Charleston County property owners who have not paid their 2012 property tax bills have until Friday to pay up, before the properties go to the auction block in a delinquent tax sale that begins Dec. 9.
Once a property goes through the annual delinquent tax sale, the owner still has a year to reclaim it, but at great expense. A tax bill amounting to hundreds of dollars can turn into thousands of dollars in redemption costs if a property is sold and later reclaimed.
There were more than 2,200 properties, plus hundreds of mobile homes, listed for the Charleston County delinquent tax sale as of Monday. Typically, many property owners with overdue bills pay them before the deadline.
Delinquent tax sales in Berkeley and Dorchester counties were held in November.
In 2010, amid the worst of the real estate meltdown, Charleston County sold 1,299 properties and 507 mobile homes at the delinquent tax sale. In years when the economy was better, the county sold fewer than 500 properties.
At delinquent tax sales, investors and speculators bid on properties primarily to receive outsized interest payments. A person whose property is sold due to delinquent property taxes must pay up to 12 percent interest on the bid amount, plus the taxes, penalties and costs, in order to reclaim it.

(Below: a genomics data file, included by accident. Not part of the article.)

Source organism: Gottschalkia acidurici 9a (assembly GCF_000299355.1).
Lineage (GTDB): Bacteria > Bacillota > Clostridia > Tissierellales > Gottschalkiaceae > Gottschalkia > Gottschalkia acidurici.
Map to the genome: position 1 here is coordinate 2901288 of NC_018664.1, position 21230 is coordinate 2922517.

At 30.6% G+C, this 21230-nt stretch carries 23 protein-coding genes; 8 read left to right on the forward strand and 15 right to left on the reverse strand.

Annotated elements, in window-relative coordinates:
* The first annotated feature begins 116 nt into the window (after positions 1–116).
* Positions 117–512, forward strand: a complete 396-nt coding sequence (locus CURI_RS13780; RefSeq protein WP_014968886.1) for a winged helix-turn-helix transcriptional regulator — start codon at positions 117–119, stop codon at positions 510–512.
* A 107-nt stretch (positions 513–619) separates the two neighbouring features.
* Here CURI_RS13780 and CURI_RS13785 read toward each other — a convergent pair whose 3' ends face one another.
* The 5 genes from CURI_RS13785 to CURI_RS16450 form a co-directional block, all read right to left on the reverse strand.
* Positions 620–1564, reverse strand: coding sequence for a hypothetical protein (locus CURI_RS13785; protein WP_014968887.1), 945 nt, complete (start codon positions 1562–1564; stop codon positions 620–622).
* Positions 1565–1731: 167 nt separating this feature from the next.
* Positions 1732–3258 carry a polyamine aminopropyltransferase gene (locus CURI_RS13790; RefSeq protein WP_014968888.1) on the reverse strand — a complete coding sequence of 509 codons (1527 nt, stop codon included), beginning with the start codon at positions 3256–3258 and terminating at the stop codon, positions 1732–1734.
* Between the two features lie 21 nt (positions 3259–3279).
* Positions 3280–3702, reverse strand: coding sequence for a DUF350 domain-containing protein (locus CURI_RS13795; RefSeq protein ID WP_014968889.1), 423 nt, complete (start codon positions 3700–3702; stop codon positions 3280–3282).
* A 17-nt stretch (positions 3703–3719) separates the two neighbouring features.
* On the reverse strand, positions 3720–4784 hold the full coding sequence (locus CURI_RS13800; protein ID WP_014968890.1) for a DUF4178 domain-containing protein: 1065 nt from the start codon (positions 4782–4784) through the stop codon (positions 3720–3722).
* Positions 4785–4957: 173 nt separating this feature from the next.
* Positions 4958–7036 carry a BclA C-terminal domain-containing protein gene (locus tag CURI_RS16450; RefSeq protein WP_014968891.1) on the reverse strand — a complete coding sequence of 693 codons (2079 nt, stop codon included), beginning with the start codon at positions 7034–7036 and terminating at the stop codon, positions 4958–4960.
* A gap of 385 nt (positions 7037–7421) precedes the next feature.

Most bidders end up collecting the interest payments, but between 10 percent and 20 percent of the properties are usually not reclaimed, and in those cases the bidders get title to the property after a year has passed.
If the amount bid was higher than what was owed in taxes — and it usually is — then the difference is supposed to go back to the prior owner of the property, if the property is not reclaimed. In some cases the prior owners can’t be located or the ownership can’t be sorted out, and in those cases the county government ends up keeping the excess funds.
To prevent a property from being sold at auction next week, payments must be received at the Charleston County Treasurer’s Office by 5 p.m. Friday. Payments must be made with cash or certified funds.
Reach David Slade at 937-5552
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